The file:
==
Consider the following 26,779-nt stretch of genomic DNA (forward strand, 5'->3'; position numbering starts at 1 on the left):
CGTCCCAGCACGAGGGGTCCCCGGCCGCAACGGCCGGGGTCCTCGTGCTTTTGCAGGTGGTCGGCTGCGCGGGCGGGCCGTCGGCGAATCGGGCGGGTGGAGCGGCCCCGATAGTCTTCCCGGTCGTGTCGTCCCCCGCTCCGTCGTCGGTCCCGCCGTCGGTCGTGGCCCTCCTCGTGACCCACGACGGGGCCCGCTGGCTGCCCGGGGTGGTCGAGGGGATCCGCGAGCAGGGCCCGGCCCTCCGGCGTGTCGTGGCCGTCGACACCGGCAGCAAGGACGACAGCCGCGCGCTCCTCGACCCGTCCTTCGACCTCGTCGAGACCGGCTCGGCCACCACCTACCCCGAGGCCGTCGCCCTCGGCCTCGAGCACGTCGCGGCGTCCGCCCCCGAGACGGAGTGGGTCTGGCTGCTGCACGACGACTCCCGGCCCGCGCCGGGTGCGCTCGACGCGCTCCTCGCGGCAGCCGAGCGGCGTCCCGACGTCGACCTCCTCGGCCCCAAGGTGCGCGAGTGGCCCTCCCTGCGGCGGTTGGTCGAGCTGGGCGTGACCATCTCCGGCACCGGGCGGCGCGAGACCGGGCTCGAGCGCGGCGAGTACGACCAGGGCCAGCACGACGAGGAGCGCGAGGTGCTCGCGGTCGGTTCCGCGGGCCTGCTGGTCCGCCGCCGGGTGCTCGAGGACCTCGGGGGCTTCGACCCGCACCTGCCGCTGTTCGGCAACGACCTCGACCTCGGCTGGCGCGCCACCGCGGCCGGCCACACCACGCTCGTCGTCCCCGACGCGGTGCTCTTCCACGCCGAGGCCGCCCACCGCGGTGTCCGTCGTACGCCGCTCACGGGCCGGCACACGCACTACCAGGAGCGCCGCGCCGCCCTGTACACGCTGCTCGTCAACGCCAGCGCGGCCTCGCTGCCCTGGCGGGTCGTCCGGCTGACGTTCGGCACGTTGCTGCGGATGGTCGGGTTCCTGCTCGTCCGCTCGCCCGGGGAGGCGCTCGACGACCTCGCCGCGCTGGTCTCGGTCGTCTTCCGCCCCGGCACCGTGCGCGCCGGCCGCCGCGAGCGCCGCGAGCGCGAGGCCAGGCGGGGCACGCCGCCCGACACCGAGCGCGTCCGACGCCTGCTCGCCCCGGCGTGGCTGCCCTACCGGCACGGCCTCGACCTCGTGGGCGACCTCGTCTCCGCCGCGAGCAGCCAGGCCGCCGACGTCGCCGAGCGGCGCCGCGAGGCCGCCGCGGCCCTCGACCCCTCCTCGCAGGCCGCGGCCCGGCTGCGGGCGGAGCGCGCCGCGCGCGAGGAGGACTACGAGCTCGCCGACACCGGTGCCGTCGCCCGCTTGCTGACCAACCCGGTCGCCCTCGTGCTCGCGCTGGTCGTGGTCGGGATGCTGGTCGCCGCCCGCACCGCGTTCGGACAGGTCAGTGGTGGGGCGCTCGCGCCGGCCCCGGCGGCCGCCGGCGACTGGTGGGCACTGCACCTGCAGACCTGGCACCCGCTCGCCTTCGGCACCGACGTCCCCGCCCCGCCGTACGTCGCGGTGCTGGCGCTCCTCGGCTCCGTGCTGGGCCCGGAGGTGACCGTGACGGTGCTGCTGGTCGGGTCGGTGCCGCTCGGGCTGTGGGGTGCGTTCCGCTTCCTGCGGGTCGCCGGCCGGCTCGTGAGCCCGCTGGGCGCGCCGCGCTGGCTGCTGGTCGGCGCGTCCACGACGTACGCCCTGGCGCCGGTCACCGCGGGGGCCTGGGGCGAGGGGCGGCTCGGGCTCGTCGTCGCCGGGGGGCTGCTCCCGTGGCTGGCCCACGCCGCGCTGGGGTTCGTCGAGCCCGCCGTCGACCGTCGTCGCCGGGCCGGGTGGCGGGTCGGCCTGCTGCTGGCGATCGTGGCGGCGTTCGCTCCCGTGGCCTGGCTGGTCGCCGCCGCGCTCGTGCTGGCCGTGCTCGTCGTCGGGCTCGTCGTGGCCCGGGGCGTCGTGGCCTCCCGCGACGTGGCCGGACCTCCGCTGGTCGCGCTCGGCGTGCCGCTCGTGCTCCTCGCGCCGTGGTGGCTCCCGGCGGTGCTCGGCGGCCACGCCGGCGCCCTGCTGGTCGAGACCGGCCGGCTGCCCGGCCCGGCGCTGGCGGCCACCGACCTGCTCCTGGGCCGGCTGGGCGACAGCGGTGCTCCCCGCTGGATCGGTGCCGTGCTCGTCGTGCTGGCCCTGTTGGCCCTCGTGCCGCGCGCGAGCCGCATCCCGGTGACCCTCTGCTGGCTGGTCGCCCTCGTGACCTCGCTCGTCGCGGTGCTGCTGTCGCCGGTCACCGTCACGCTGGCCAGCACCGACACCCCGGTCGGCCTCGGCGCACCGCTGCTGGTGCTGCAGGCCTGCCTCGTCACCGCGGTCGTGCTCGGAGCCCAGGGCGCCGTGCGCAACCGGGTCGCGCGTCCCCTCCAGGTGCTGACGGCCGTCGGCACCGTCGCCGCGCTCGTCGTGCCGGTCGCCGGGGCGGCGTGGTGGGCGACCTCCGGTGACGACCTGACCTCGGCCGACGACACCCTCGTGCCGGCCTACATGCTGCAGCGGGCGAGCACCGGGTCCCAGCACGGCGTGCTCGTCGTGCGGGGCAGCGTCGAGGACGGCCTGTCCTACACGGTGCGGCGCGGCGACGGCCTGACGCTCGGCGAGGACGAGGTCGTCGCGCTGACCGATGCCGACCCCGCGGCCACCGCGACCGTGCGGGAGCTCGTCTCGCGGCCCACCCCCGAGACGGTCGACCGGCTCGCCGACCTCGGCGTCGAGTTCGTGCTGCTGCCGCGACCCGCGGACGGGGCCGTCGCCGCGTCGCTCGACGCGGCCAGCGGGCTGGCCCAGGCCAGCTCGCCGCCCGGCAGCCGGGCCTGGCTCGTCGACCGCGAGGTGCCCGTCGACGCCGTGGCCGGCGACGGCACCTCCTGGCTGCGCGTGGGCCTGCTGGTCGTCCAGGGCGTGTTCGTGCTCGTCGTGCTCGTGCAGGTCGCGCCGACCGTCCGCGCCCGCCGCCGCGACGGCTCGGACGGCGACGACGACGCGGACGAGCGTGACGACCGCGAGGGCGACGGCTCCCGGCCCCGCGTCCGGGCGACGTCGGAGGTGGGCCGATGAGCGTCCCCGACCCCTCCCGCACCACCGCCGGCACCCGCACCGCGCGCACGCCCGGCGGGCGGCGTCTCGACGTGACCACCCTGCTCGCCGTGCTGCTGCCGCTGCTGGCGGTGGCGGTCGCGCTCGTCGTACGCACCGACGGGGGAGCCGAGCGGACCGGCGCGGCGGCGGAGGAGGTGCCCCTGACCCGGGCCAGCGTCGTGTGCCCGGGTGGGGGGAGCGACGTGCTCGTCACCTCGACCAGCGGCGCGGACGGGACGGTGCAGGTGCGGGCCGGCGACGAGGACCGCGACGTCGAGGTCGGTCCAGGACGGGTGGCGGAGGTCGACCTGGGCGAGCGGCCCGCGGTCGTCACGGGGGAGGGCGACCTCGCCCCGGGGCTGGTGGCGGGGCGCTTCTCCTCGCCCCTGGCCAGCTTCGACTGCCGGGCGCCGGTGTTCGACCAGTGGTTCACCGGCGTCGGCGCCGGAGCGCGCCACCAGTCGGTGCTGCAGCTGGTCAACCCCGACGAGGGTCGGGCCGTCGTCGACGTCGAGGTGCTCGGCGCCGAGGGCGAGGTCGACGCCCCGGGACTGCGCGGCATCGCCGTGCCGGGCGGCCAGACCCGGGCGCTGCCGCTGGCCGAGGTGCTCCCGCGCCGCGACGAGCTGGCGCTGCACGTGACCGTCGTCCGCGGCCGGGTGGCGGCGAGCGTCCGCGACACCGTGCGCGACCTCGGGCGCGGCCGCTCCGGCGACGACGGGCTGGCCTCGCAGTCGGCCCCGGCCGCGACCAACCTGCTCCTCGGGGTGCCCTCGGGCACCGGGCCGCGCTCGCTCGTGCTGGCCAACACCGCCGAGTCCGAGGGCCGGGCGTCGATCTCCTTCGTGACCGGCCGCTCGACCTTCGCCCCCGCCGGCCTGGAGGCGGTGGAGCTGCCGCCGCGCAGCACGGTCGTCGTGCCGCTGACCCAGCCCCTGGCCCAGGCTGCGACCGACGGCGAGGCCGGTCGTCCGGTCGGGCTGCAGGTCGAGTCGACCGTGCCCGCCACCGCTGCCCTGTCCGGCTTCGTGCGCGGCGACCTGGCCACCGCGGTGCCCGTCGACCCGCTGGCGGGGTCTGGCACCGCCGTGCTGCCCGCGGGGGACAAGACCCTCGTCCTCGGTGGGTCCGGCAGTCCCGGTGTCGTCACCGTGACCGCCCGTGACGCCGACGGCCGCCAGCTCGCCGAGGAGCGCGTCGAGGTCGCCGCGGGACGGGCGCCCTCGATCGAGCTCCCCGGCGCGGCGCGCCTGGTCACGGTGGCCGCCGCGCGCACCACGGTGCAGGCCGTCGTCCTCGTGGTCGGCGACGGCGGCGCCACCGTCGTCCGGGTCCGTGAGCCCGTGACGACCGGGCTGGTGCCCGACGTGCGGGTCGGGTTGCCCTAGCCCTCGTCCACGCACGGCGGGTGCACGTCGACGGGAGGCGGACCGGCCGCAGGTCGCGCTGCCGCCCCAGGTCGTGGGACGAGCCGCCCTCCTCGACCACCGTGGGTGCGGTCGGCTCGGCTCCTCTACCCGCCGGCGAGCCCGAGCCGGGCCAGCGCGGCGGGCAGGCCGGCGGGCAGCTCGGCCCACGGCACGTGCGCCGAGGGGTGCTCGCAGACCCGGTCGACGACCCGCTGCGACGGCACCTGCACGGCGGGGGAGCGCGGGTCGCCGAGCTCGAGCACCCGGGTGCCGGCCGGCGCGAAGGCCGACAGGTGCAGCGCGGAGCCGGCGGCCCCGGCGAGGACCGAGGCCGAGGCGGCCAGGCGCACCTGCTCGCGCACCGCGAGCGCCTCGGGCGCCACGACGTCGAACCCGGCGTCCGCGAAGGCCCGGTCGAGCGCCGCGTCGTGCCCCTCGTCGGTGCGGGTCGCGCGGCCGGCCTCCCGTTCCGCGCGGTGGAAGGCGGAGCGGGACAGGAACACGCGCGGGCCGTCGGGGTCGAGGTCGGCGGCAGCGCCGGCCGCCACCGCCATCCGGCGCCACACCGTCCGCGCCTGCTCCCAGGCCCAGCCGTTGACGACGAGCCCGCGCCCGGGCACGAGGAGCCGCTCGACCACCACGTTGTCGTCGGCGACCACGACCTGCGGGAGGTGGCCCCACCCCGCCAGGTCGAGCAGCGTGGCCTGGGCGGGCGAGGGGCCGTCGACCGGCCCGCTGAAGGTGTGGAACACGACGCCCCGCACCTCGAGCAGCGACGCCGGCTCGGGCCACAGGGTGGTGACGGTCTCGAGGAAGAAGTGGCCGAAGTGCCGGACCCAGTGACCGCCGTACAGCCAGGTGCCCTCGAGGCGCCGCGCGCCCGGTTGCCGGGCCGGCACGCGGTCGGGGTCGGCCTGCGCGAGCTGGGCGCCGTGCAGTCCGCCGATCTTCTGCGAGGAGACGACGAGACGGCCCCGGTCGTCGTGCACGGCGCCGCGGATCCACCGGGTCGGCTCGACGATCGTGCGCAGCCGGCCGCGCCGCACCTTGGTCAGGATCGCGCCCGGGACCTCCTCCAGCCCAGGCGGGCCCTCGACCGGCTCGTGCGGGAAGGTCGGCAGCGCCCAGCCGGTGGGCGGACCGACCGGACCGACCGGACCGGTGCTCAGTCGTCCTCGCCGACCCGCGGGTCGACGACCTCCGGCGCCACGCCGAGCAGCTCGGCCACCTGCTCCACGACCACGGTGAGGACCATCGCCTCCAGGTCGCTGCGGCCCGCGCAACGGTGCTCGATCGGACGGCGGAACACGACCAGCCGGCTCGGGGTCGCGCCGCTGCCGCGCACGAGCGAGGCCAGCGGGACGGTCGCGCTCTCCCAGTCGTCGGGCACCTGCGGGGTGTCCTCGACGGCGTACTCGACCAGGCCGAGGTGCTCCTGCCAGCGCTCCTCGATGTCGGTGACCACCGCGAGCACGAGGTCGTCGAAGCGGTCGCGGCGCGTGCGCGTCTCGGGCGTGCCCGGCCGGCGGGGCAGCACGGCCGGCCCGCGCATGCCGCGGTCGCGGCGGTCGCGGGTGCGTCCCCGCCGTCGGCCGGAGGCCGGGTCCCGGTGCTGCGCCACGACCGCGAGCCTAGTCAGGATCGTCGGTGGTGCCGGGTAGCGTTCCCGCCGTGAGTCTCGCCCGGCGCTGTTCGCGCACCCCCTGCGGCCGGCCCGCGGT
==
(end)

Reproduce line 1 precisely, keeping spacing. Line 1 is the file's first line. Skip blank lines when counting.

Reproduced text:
Consider the following 26,779-nt stretch of genomic DNA (forward strand, 5'->3'; position numbering starts at 1 on the left):